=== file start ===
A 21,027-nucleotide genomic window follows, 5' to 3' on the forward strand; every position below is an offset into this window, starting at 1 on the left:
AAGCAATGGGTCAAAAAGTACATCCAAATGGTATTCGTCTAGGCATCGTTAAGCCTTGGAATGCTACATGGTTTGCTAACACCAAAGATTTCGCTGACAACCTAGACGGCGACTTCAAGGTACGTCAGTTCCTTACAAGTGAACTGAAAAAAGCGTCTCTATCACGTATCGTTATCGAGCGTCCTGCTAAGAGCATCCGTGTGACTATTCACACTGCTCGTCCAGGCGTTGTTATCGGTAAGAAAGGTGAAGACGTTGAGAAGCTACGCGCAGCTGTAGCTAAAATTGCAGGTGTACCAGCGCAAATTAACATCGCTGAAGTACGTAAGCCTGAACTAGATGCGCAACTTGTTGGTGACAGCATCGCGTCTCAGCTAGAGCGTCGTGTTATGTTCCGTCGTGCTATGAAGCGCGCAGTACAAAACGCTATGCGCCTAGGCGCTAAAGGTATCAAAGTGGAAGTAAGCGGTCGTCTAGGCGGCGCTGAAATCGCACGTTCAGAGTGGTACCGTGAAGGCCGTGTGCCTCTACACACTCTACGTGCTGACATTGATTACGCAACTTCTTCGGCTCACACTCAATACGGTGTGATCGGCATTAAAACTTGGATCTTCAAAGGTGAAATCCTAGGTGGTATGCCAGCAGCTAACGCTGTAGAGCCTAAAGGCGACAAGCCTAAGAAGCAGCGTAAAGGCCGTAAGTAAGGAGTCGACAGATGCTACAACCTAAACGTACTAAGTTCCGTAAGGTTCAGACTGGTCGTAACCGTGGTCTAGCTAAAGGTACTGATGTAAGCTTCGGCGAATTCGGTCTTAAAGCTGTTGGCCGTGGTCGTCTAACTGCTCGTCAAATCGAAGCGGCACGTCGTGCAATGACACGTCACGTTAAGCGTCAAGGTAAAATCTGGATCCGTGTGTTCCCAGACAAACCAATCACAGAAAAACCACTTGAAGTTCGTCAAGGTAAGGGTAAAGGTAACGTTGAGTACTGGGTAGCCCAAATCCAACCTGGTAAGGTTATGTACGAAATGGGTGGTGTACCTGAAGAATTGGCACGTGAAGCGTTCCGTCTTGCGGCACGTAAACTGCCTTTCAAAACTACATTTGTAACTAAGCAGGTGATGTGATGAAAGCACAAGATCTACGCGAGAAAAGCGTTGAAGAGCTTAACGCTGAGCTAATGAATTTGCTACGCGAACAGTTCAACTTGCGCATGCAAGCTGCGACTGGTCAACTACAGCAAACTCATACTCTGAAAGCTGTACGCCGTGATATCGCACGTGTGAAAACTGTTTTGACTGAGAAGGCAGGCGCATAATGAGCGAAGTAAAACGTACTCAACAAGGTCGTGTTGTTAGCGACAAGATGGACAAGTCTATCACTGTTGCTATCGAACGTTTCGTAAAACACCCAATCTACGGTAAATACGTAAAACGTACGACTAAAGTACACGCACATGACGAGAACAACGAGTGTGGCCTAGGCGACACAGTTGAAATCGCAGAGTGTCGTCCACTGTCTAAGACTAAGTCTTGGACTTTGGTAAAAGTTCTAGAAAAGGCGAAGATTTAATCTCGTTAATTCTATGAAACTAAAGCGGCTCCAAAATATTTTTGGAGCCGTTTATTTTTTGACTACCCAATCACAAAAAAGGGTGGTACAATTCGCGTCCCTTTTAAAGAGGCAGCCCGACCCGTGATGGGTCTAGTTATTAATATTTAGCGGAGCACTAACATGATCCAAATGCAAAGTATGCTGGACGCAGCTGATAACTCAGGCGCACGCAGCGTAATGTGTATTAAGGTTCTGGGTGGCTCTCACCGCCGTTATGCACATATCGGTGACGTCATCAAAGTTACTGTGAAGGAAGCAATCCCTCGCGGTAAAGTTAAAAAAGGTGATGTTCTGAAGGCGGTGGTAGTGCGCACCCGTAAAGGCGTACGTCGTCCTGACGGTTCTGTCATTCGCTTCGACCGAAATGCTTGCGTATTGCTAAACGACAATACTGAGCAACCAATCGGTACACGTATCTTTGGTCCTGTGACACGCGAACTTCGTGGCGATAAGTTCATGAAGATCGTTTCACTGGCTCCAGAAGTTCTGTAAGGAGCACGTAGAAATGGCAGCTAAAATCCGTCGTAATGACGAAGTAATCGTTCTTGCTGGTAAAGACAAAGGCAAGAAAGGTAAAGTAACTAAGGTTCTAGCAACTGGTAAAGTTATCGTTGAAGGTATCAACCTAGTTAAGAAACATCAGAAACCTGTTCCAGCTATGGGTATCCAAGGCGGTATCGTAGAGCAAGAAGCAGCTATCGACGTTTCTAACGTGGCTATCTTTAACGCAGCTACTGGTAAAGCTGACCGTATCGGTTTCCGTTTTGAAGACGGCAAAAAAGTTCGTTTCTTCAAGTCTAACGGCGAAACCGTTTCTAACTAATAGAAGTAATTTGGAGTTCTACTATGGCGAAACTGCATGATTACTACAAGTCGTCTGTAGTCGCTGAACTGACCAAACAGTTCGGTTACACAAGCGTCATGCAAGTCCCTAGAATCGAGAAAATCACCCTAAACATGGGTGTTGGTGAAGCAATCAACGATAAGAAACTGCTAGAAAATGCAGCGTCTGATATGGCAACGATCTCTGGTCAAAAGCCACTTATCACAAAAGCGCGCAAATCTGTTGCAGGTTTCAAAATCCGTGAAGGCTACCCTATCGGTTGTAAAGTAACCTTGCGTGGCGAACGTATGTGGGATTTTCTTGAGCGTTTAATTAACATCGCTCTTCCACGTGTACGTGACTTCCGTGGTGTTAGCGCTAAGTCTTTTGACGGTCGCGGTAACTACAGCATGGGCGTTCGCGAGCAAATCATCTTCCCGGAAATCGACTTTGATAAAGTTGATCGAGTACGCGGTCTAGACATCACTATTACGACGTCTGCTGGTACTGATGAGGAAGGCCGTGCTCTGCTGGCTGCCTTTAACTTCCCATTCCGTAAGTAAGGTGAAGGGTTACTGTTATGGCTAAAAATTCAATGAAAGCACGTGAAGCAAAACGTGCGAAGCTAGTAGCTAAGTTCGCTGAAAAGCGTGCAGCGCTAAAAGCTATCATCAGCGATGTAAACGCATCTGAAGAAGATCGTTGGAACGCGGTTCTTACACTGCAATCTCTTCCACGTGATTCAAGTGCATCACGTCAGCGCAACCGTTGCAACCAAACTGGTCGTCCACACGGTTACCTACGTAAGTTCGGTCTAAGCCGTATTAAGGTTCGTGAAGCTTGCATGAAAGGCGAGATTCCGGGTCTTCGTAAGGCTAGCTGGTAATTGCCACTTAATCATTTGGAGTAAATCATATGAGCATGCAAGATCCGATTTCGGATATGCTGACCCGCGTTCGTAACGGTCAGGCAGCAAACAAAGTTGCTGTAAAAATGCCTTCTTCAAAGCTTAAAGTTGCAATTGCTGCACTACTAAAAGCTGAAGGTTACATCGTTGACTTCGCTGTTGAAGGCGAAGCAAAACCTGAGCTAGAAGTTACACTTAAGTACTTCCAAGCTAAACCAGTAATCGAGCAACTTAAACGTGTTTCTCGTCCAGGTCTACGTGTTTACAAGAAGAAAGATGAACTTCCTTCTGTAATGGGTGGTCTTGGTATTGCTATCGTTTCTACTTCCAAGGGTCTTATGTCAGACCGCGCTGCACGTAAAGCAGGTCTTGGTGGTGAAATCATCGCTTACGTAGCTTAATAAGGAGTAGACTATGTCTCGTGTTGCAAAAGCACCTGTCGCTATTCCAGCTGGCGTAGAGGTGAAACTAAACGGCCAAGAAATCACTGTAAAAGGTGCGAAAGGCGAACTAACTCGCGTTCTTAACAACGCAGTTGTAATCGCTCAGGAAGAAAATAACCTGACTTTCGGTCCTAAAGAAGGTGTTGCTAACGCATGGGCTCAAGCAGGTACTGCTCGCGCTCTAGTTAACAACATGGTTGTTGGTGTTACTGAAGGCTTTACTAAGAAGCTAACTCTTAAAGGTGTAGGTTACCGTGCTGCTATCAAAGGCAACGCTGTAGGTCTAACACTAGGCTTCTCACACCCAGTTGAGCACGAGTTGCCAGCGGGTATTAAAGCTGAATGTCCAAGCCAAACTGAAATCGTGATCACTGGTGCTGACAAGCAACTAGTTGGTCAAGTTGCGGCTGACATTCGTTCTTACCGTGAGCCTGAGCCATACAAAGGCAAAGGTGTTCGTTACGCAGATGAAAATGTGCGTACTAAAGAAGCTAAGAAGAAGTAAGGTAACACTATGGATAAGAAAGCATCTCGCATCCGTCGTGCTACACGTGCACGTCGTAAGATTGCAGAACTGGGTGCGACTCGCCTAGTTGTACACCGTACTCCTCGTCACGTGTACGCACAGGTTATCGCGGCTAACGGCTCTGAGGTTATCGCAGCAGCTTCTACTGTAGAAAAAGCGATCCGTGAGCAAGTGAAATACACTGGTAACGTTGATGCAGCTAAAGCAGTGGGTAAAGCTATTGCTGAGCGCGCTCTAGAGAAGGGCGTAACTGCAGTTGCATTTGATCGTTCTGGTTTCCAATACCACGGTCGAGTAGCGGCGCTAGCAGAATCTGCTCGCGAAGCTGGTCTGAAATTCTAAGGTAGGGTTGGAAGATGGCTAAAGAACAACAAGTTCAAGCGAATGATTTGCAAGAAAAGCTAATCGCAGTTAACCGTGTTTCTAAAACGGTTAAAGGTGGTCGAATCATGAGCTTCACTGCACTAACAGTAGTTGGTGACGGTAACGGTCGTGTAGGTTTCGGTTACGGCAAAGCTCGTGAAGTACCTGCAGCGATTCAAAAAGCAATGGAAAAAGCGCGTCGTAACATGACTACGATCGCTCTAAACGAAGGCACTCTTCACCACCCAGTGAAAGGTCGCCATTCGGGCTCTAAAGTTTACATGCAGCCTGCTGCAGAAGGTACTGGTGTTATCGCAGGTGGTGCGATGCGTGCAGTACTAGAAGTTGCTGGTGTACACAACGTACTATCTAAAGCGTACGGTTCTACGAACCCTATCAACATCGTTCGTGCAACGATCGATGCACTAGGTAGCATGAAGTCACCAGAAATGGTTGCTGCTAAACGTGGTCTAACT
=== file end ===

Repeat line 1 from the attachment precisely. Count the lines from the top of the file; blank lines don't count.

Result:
A 21,027-nucleotide genomic window follows, 5' to 3' on the forward strand; every position below is an offset into this window, starting at 1 on the left: